Independent monitoring/next steps
Better solutions to problems are likely to result if more ideas and information can be generated and more different perspectives gathered to start with. The Government has actively engaged in this way in disability issues as part of implementing the UN Convention.
This year, 2010, saw four significant reports on the status of disabled people released.
- Deaf Aotearoa's Deaf Way report in February 2010. This report presented recommendations on increasing access by Deaf people to government services and support.
- The Cost of Disability research report, produced by the Disability Resource Centre Auckland with the participation of the Centre for Health Services Research and Policy at the University of Auckland in August 2010.
- The Human Rights Commission included a chapter on disabled people in its report on Human Rights in New Zealand 2010 in December 2010.
- The Convention Coalition reported on its programme to monitor disabled people's individual experiences of rights, Disability Rights in Aotearoa New Zealand 2010, in December 2010.
Each of these reports provides information and perspectives that help us to understand the situation of disabled people.
Also of relevance is the annual reporting by the Human Rights Commission, the Ombudsmen and the other national preventative mechanisms under the Optional Protocol to the UN Convention against Torture and Other Cruel, Inhuman or Degrading Treatment or Punishment.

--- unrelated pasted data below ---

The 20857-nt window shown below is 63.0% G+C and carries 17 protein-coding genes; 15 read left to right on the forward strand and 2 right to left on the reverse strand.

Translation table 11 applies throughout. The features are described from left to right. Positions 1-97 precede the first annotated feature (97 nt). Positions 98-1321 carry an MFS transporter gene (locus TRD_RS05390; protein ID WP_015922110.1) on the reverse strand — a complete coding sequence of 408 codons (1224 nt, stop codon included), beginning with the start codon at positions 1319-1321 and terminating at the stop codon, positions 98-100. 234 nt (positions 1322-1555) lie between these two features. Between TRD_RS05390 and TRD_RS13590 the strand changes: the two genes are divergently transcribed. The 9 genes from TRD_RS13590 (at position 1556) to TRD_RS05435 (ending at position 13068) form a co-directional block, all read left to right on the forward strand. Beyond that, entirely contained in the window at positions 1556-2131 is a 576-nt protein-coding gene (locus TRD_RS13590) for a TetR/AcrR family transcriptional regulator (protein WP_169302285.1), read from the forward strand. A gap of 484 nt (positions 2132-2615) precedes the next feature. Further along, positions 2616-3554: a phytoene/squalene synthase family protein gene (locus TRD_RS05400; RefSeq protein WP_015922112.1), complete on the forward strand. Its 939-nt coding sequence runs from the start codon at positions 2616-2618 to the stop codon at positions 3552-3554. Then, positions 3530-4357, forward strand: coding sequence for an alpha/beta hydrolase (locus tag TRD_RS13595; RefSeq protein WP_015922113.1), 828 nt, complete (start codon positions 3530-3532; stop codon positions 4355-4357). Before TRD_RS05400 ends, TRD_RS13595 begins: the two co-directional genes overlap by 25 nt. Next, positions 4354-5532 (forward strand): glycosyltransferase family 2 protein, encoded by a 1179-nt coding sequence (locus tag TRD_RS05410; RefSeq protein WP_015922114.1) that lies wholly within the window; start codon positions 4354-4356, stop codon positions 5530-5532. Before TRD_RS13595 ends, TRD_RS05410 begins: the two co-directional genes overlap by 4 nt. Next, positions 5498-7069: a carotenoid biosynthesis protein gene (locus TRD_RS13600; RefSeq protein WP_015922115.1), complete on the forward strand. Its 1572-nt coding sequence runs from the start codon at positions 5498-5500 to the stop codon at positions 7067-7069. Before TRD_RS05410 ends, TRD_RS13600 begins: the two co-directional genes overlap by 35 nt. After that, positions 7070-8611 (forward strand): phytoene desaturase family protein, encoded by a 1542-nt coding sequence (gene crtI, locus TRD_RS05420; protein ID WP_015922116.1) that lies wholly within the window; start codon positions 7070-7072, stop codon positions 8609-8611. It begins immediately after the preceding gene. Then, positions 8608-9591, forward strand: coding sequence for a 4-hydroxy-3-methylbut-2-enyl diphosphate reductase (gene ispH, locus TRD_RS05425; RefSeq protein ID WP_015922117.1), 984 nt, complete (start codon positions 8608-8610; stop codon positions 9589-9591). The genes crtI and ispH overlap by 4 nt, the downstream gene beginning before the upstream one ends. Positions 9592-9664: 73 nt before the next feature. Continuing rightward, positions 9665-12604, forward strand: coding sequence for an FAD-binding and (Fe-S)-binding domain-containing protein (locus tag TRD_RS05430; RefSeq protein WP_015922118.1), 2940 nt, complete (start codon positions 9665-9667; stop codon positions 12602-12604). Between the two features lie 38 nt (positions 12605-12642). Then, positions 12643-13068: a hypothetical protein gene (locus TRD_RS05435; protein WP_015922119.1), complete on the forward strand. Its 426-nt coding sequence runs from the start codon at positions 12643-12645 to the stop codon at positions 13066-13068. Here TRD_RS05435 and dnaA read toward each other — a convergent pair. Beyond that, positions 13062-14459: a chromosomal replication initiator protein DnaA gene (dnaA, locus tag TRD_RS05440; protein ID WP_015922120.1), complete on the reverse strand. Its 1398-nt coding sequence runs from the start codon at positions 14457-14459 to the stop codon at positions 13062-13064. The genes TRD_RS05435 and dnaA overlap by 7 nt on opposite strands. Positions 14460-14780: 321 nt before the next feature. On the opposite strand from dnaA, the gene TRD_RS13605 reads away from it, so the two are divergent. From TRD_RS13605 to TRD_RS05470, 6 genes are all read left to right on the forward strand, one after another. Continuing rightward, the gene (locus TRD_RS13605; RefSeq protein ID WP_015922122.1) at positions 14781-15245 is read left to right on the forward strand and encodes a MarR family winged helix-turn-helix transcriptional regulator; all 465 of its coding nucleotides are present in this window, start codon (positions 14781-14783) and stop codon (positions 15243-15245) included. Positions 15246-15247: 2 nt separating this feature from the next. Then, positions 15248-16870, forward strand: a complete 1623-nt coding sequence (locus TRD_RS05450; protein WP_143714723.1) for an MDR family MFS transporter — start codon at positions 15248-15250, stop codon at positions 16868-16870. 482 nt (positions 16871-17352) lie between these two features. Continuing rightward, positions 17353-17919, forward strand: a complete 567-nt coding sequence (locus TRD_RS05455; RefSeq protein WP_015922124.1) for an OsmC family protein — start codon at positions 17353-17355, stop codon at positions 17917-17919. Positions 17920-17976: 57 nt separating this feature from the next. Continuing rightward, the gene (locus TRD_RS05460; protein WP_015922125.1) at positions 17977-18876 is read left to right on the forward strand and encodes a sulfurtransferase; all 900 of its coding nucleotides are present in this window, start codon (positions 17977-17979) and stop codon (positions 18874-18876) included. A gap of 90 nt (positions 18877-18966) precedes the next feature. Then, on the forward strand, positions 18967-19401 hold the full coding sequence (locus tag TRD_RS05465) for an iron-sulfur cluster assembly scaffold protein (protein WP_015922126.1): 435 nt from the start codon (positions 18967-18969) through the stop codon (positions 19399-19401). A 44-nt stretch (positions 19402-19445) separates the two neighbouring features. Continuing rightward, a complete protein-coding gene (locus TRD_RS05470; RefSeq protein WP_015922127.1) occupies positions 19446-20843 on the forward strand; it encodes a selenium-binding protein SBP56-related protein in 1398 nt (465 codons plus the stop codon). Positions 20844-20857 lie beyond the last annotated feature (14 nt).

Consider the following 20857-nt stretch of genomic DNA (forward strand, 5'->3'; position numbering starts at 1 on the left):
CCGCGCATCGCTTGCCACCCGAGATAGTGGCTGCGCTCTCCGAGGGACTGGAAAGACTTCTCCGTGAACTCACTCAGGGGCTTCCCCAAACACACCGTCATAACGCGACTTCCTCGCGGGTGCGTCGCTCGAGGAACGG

These reports, and other advocacy by the disability sector, is useful for government agencies when looking at their work priorities and responsiveness to disabled people.
In the future, this annual report on progress will monitor and highlight implementation of the Disability Action Plan. I also expect that government will need to have an ongoing involvement with the disability sector as the Disability Action Plan is implemented.
The next step in the reporting process on the UN Convention will be for the government to present the final report to the UN Committee on the Rights of Persons with Disabilities, sometime in 2011 or 2012. The UN Committee will ask questions about New Zealand's implementation and make recommendations, which the Government will need to respond to.
Next year, 2011, should see the ground work we have prepared begin to bear fruit, as we get further along the track to disabled people being able to experience real benefit in their lives.
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